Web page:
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Today's Stichomancy for Bill Gates

The first excerpt represents the past or something you must release, and is drawn from Frankenstein by Mary Shelley:

He then related that, the morning on which the murder of poor William had been discovered, Justine had been taken ill, and confined to her bed for several days. During this interval, one of the servants, happening to examine the apparel she had worn on the night of the murder, had discovered in her pocket the picture of my mother, which had been judged to be the temptation of the murderer. The servant instantly showed it to one of the others, who, without saying a word to any of the family, went to a magistrate; and, upon their deposition, Justine was apprehended. On being charged with the fact, the poor girl confirmed the suspicion in a great measure by her extreme confusion of manner.


Frankenstein
The second excerpt represents the present or the deciding factor of the moment, and is drawn from The Human Drift by Jack London:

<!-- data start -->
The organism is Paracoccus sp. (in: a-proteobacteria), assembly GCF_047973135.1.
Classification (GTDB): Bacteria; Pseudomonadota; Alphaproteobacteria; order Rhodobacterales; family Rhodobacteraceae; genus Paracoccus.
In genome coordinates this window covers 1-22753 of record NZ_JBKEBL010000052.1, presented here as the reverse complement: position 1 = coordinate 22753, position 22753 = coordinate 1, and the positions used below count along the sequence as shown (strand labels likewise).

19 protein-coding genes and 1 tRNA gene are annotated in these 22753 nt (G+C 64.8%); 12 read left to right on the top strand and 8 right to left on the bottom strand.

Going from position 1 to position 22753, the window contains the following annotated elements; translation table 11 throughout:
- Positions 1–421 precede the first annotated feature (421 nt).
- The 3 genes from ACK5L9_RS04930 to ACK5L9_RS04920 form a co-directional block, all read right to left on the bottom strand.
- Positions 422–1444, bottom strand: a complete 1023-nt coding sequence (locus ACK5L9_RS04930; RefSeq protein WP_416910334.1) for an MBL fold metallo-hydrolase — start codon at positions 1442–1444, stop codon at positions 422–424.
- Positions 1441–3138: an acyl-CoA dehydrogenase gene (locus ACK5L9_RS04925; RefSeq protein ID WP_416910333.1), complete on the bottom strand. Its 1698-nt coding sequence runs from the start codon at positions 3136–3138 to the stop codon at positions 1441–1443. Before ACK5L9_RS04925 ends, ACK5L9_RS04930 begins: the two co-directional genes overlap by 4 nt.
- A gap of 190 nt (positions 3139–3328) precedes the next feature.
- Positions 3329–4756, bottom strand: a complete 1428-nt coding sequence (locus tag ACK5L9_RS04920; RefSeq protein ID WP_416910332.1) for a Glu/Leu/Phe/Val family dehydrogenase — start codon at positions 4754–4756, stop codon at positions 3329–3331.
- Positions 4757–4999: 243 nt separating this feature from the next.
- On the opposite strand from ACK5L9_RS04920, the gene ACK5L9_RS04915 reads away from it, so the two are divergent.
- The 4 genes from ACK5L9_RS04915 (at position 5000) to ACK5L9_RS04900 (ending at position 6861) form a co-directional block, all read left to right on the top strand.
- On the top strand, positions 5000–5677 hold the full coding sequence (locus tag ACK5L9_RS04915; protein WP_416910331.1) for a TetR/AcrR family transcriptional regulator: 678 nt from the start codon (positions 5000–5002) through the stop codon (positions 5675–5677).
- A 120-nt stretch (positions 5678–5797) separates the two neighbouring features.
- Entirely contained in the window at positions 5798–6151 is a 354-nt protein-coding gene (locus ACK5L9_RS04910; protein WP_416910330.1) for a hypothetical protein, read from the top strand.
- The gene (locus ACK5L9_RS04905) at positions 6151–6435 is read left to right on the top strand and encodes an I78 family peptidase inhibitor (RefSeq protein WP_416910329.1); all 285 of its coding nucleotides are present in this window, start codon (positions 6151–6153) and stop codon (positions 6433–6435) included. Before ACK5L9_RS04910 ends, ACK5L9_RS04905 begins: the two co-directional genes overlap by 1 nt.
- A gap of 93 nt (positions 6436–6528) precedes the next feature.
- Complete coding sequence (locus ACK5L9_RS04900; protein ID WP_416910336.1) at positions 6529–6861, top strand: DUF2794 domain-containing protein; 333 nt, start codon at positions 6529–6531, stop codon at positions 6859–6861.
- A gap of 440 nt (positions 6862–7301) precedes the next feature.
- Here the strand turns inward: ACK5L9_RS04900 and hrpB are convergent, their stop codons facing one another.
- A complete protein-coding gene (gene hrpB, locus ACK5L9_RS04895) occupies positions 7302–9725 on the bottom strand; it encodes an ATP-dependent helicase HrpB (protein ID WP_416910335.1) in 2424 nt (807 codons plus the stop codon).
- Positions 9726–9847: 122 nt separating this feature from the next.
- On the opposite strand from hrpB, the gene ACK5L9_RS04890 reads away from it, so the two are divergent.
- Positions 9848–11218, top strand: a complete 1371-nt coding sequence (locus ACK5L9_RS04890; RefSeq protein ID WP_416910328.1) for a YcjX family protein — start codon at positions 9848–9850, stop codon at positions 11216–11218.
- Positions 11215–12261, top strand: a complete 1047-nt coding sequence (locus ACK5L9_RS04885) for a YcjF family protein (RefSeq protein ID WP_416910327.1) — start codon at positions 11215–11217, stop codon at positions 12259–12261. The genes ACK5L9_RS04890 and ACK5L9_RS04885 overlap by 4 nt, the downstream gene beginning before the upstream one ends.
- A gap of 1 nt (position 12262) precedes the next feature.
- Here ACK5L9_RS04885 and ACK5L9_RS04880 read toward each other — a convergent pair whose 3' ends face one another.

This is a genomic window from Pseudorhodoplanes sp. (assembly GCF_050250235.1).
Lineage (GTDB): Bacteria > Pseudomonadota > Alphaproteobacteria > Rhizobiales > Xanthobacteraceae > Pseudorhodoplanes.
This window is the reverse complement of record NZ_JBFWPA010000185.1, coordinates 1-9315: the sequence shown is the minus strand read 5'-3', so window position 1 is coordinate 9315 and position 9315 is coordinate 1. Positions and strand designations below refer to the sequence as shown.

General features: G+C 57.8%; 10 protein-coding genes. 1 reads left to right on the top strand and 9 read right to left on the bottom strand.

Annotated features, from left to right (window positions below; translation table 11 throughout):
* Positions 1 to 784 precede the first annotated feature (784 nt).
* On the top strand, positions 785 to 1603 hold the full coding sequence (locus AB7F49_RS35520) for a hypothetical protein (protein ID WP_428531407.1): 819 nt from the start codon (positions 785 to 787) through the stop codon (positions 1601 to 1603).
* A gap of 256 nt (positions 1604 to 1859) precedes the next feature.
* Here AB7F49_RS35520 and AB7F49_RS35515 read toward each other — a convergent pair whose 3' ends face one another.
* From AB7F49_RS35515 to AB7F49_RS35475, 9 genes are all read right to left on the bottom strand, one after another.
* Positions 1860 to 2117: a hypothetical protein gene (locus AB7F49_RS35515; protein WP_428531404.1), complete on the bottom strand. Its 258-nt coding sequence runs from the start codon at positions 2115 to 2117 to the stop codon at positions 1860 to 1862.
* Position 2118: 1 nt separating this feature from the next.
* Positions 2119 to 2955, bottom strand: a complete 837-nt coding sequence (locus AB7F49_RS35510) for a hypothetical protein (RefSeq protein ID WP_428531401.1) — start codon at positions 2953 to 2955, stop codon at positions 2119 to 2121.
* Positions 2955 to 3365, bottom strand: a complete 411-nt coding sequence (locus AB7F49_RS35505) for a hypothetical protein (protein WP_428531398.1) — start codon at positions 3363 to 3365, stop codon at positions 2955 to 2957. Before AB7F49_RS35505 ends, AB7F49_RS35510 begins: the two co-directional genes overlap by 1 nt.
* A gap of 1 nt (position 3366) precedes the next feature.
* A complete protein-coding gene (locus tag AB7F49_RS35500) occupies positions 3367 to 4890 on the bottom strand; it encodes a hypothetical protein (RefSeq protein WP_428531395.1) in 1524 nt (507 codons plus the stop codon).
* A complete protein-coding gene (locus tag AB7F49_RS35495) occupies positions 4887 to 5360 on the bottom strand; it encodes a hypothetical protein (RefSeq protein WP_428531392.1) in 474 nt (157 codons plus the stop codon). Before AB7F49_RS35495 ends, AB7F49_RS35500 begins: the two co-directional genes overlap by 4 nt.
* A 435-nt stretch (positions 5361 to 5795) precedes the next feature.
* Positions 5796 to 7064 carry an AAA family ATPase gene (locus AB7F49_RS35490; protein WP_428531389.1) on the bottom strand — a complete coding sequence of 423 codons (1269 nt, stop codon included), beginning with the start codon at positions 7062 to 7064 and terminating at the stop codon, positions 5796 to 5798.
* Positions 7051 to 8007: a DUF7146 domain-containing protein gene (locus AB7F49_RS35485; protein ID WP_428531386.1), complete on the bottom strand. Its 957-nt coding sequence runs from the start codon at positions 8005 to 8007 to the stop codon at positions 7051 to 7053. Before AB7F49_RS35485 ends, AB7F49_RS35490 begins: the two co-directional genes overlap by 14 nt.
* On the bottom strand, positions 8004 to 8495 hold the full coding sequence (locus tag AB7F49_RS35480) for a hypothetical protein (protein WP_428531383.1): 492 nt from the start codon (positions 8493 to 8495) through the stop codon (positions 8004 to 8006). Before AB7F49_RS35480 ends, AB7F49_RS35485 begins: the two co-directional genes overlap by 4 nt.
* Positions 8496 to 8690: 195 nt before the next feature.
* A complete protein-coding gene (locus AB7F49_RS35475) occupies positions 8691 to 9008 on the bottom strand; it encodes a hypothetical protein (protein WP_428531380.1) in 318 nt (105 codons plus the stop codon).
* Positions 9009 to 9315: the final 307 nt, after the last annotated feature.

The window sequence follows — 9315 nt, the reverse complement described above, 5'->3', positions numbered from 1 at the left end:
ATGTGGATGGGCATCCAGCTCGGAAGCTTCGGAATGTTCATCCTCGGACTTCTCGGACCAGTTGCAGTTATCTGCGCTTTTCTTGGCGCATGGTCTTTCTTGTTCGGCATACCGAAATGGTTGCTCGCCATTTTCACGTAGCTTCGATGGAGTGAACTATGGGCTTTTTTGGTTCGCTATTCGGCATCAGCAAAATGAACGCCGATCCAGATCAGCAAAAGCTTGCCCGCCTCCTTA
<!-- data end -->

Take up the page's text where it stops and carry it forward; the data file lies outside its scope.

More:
the Bricklayer suddenly seized my throat with corporeal fingers and proceeded to throttle me, it would have been no more than I expected. Dead men did rise up, and that would be the most likely thing the malignant Bricklayer would do.

But he didn't seize my throat. Nothing happened. And, since nature abhors a status, I could not remain there in the one place forever paralysed. I turned and started aft. I did not run. What was the use? What chance had I against the malevolent world of ghosts? Flight, with me, was the swiftness of my legs. The pursuit, with a ghost, was the swiftness of thought. And there were ghosts. I had seen one.

The third excerpt represents the future or something you must embrace, and is drawn from Far From the Madding Crowd by Thomas Hardy:

went off horizontally at the back like passing clouds, and behind these burned hidden pyres, illuminating the semi-transparent sheet of smoke to a lustrous yellow uniformity. Individual straws in the foreground were consumed in a creeping movement of ruddy heat, as if they were knots of red worms, and above shone imaginary fiery faces, tongues hanging from lips, glaring eyes, and other impish forms, from which at intervals sparks flew in clusters like birds from a nest, Oak suddenly ceased from being a mere spectator by discovering the case to be more serious than he had


Far From the Madding Crowd